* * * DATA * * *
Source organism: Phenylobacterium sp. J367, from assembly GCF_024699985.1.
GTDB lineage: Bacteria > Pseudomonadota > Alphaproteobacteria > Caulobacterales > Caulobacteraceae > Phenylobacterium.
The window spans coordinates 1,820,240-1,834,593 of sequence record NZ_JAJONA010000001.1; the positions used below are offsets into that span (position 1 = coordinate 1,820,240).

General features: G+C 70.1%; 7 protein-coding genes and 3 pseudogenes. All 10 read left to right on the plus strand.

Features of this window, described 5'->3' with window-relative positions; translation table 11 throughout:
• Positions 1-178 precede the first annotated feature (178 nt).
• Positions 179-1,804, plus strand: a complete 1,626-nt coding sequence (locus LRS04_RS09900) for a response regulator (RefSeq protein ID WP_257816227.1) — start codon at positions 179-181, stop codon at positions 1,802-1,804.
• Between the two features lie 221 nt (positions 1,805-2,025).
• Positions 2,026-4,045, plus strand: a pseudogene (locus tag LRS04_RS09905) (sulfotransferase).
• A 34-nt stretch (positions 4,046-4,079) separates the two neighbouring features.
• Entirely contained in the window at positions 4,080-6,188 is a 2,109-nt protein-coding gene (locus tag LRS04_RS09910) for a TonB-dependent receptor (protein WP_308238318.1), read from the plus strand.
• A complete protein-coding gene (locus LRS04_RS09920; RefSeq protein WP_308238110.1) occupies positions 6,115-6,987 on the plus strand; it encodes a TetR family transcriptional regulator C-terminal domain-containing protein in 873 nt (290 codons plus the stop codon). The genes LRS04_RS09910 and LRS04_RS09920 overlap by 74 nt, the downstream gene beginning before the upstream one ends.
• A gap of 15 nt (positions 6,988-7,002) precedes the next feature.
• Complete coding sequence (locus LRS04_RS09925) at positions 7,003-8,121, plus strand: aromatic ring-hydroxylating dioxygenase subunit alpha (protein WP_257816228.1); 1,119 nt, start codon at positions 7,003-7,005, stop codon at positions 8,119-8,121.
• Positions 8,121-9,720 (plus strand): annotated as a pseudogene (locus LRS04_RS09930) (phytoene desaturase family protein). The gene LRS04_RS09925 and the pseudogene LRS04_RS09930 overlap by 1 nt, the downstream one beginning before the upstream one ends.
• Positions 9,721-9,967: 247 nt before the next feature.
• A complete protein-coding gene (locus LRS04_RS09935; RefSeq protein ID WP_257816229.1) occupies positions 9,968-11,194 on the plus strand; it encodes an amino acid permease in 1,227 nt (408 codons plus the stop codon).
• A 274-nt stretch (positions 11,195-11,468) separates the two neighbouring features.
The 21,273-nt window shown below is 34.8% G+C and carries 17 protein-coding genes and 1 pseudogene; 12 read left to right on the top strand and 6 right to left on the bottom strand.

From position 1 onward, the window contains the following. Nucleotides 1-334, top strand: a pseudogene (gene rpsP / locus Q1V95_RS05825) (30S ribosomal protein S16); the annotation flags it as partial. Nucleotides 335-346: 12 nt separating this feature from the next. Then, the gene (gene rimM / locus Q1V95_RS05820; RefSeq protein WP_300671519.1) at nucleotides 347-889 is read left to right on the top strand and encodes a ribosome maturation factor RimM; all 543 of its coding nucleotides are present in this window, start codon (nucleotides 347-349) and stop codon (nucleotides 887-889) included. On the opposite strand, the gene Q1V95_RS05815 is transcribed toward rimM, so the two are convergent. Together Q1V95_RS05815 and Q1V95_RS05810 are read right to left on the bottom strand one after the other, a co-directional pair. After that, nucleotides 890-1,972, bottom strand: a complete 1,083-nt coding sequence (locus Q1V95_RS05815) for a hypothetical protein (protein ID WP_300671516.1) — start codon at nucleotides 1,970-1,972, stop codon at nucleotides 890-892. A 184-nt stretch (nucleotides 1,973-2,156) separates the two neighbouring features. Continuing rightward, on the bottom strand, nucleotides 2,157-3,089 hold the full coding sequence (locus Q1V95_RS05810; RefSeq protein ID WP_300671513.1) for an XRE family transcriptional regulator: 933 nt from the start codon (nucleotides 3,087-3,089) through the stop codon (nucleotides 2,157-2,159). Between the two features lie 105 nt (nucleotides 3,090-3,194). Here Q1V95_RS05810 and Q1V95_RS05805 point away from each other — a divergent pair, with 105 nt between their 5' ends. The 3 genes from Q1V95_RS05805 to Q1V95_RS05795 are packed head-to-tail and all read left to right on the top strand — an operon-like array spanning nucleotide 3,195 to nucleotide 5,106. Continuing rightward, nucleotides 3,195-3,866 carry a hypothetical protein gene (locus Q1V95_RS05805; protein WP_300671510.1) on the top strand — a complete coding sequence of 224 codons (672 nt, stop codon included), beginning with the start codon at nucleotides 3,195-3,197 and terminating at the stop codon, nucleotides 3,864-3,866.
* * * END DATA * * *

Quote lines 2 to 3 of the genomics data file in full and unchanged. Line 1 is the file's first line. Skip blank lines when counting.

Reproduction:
GTDB lineage: Bacteria > Pseudomonadota > Alphaproteobacteria > Caulobacterales > Caulobacteraceae > Phenylobacterium.
The window spans coordinates 1,820,240-1,834,593 of sequence record NZ_JAJONA010000001.1; the positions used below are offsets into that span (position 1 = coordinate 1,820,240).